Saturday, May 21, 2005

Latest 652 Development Information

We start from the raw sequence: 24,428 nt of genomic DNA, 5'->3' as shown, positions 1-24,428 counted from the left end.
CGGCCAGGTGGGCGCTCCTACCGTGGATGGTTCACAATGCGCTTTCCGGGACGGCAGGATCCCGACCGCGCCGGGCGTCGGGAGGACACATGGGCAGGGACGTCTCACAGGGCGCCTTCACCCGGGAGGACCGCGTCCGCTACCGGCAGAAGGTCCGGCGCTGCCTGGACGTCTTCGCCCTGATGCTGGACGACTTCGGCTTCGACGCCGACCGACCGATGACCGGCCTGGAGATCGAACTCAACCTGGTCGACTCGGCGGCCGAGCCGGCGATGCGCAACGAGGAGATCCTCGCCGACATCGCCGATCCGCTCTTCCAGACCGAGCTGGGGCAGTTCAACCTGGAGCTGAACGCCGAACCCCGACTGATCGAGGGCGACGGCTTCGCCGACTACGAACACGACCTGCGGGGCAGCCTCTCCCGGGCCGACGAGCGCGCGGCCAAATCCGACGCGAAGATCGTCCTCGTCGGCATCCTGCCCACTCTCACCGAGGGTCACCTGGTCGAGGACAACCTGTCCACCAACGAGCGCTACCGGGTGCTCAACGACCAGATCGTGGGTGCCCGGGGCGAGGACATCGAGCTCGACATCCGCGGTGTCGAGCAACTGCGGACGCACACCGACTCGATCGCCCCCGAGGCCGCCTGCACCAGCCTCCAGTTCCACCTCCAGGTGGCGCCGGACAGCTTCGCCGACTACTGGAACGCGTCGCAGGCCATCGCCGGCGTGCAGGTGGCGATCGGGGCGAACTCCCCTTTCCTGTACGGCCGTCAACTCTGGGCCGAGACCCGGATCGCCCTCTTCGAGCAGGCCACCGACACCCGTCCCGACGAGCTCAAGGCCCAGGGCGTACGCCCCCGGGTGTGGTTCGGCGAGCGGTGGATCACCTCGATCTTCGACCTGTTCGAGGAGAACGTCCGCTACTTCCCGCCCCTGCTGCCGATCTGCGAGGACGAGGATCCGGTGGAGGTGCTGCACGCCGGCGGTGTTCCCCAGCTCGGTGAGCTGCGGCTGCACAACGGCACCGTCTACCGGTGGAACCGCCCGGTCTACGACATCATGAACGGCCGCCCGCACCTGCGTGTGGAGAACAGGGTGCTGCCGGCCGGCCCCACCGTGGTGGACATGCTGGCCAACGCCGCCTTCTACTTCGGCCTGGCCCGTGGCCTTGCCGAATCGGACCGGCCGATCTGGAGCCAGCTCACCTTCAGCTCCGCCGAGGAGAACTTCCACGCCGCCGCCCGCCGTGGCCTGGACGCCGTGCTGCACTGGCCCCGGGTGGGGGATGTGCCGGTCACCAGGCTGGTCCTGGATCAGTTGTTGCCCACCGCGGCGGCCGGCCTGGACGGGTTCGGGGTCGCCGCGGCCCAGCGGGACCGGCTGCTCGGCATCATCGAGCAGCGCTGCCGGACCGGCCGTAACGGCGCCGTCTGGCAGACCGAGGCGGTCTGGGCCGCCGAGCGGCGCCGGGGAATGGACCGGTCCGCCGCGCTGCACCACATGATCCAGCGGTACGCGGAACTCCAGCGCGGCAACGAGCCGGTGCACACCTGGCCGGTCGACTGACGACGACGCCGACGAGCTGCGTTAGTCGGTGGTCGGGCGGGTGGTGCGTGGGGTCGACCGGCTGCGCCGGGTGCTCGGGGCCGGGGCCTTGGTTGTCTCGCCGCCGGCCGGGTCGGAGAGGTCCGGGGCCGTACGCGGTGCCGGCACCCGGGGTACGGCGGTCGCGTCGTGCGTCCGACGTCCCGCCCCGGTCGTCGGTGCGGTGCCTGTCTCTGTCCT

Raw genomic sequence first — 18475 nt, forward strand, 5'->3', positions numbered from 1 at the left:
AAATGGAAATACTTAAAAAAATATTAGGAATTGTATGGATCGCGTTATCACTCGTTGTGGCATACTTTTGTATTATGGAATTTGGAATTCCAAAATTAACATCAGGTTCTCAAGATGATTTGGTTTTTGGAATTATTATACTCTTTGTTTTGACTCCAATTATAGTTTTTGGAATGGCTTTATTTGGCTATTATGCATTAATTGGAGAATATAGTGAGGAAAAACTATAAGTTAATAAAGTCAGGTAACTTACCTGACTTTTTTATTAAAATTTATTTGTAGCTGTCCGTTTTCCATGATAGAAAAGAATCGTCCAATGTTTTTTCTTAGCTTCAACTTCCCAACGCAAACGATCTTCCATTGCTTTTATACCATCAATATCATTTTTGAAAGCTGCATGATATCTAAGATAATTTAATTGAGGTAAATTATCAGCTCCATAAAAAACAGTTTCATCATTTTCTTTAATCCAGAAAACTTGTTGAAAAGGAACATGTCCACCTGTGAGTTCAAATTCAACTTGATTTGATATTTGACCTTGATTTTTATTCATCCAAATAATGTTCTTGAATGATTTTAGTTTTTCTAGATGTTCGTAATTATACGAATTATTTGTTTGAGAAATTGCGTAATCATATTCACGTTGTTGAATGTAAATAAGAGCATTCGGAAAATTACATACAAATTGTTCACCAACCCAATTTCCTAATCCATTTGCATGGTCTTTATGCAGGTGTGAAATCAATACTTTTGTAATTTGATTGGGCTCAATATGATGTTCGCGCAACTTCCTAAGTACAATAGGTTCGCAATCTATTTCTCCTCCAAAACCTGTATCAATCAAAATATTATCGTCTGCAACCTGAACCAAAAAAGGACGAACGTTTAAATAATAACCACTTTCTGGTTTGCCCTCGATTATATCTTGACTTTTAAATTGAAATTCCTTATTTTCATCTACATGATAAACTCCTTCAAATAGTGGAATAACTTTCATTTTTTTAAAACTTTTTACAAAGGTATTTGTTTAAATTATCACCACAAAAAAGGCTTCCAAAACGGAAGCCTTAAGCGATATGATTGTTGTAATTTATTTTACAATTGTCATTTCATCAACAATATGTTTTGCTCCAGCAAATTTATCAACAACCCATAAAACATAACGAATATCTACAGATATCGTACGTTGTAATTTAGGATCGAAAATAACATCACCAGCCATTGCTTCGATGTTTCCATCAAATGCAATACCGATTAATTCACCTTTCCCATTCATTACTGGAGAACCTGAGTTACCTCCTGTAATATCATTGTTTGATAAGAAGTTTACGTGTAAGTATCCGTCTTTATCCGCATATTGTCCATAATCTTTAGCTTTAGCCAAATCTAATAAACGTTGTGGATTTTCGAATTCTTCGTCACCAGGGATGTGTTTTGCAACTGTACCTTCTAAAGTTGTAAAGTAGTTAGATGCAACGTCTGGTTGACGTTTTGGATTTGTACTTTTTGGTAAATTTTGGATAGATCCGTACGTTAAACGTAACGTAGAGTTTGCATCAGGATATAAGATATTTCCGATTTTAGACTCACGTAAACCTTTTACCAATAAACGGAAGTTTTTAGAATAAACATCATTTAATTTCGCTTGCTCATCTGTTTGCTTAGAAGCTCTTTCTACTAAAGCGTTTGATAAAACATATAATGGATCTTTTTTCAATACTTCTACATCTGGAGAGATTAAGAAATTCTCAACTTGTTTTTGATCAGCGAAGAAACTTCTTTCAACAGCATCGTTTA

Most of you have already read the May 20 front page Freeman article on the public informational meeting conducted by the Hurley Planning Board and the developer on May 18. If not, you may want to click onto it in the column on the right. ADDITIONAL INFORMATION • Darren Davidowich of U.S. Homes, soon to change its name to Lennar, gave the attendees a long sales presentation on the houses which will range from almost $300,000 for the 3,600 square foot duplexes to almost $400,000 for the 3,600 square foot detached houses. Currently, the median price of an Ulster County home is about $220,000. A November 28, 2004 Freeman article quoted Chester Straub, president of the Ulster Country Development Corporation, as saying that the median family income in the county is under $57,000 a year. This family, he said, may be able to secure a mortgage in the $130,000-$160,000 range, but not more. • Most of the audience’s questions were taken by Geraldine N. Tortorella, an attorney with the firm of Hocherman Tortorella & Wekstein, LLP, One North Broadway, White Plains, NY 10601. As the Freeman headline stated, “Hurley residents get few answers about gated community.”Ms. Tortorella has written that the limited liability company, Hurley 209 Company, LLC, is a joint venture between Tomlew and U.S. Home. Tomlew will be primarily responsible for the development approval process while U.S. Home will handle the buildout of the project. • Tomlew’s head is Richard Lewis who is based in Newburgh. He was at the May 18 meeting, but did not speak. Tomlew, under the name of Tomlew of Pine Plains, LLC, is in the process of developing a project in Pine Plains of 280 residential units, 7 office buildings and a grocery store on land purchased from a local farmer and the town supervisor. Tomlew is also incorporated as Tomlew of Gardiner LLC. At the May 18 meeting, the developer did not rule out construction of commercial buildings at or near the site. • Lennar, see This Miami-based corporation is one of the largest in the country in its field and has constructed 45 “active adult” communities across the U.S. This would be the first in New York. None are in New England; the nearest are in New Jersey which has three with the largest in Waretown, near the shore, with 1,400 houses. By “active adult” they mean that one person in the household must be 55 or older. • A recent issue of CNN Money says that Lennar is not only in the construction and home sales business, it also has a financial services section that provides mortgage financing, title insurance, closing services and insurance agency services to the buyers of its group homes and others. In addition, it provides high speed Internet access, cable television and alarm installation and monitoring services. • A lead agency for this development has yet to be decided. The lead agency is very important because it oversees and sets the direction of the inquiry. Dan Shuster, the Hurley town consultant, noted at the May meeting that this agency could be any of many involved agencies including the Hurley Planning Board or Town Board, the Ulster County Planning Board, Department of Highways and Bridges or Department of Health, or the State Department of Environmental Conservation, Department of Health or Department of Transportation or even the U.S. Army Corps of Engineers. In addition, Marbletown and Rosendale have requested status as “interested agencies.” • One Hurley resident claims there are Indian burial grounds on the site which should be investigated and marked. • Traffic. The development must still procure permission for a road cut onto the controlled access highway, U.S. Route 209, from the State Department of Transportation. The only exception to DOT’s access-control rules has been for the state police barracks. The developer has proposed a traffic light at the site. Others have requested a public connector road there between 209 and Lucas Avenue. • Water. The project is expected to generate a daily water demand of 250,000 gallons. Outflow from the sewage treatment plant is to go into Mill Creek which flows very close to the main Hurley/Marbletown aquifer where most of the towns’ drinking water arises. The proposed site is currently full of bore holes for water, sites which were accessed by bulldozers. Residents are strongly urged to take a walk through the area to see the resulting damage to the woodlands. • The development must be built under the provisions of the PRD (Planned Residential Development) provisions of Hurley’s local zoning laws. The Town Zoning Code states that “In order to carry out the intent of this section, a PRD shall achieve the following objectives: a) A maximum choice in the types of environment, occupancy, tenure, types of housing, lot sizes and community facilities available to existing and potential town residents at all economic levels. b) Flexibility in the location and design of small scale nonresidential uses which support and are compatible with residential areas. c) The preservation of trees, outstanding natural topography and geologic features and prevention of soil erosion. d) A creative use of land and related physical development which allows an orderly transition between lands of differing characteristics. e) An efficient use of land resulting in smaller networks of utilities and streets. f) A development pattern in harmony with the objectives of the Town of Hurley Comprehensive Plan.” • A draft of the upcoming Hurley Comprehensive Plan states: “The general consensus of the citizens of Hurley was to maintain the rural character of the community and our township. They were concerned that overdevelopment would change Hurley and its culture. They did not want to see Hurley become a victim of urban sprawl and wanted to maintain the rural atmosphere, peace and quiet of this uniquely residential town.”